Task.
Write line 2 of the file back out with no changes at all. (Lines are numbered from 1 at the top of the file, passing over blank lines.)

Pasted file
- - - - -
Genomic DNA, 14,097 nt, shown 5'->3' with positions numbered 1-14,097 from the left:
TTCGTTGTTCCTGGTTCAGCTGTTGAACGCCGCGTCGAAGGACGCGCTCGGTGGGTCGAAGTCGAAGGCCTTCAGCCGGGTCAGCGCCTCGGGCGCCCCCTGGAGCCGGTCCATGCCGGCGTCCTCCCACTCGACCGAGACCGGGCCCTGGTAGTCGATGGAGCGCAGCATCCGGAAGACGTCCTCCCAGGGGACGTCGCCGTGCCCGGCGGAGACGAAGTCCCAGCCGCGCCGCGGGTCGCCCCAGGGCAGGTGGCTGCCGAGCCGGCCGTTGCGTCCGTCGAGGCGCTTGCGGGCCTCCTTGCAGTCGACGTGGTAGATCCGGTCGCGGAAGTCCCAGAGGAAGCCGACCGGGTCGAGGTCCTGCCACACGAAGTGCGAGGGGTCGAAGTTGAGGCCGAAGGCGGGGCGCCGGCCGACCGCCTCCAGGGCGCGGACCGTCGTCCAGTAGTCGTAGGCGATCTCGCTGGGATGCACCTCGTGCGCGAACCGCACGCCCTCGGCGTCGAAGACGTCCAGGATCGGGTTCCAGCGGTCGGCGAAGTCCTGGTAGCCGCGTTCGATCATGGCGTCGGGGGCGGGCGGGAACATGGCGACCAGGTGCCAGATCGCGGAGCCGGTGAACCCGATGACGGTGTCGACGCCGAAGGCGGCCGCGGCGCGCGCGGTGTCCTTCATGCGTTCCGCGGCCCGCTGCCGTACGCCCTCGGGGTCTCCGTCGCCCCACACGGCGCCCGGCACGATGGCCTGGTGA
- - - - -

TTCGTTGTTCCTGGTTCAGCTGTTGAACGCCGCGTCGAAGGACGCGCTCGGTGGGTCGAAGTCGAAGGCCTTCAGCCGGGTCAGCGCCTCGGGCGCCCCCTGGAGCCGGTCCATGCCGGCGTCCTCCCACTCGACCGAGACCGGGCCCTGGTAGTCGATGGAGCGCAGCATCCGGAAGACGTCCTCCCAGGGGACGTCGCCGTGCCCGGCGGAGACGAAGTCCCAGCCGCGCCGCGGGTCGCCCCAGGGCAGGTGGCTGCCGAGCCGGCCGTTGCGTCCGTCGAGGCGCTTGCGGGCCTCCTTGCAGTCGACGTGGTAGATCCGGTCGCGGAAGTCCCAGAGGAAGCCGACCGGGTCGAGGTCCTGCCACACGAAGTGCGAGGGGTCGAAGTTGAGGCCGAAGGCGGGGCGCCGGCCGACCGCCTCCAGGGCGCGGACCGTCGTCCAGTAGTCGTAGGCGATCTCGCTGGGATGCACCTCGTGCGCGAACCGCACGCCCTCGGCGTCGAAGACGTCCAGGATCGGGTTCCAGCGGTCGGCGAAGTCCTGGTAGCCGCGTTCGATCATGGCGTCGGGGGCGGGCGGGAACATGGCGACCAGGTGCCAGATCGCGGAGCCGGTGAACCCGATGACGGTGTCGACGCCGAAGGCGGCCGCGGCGCGCGCGGTGTCCTTCATGCGTTCCGCGGCCCGCTGCCGTACGCCCTCGGGGTCTCCGTCGCCCCACACGGCGCCCGGCACGATGGCCTGGTGA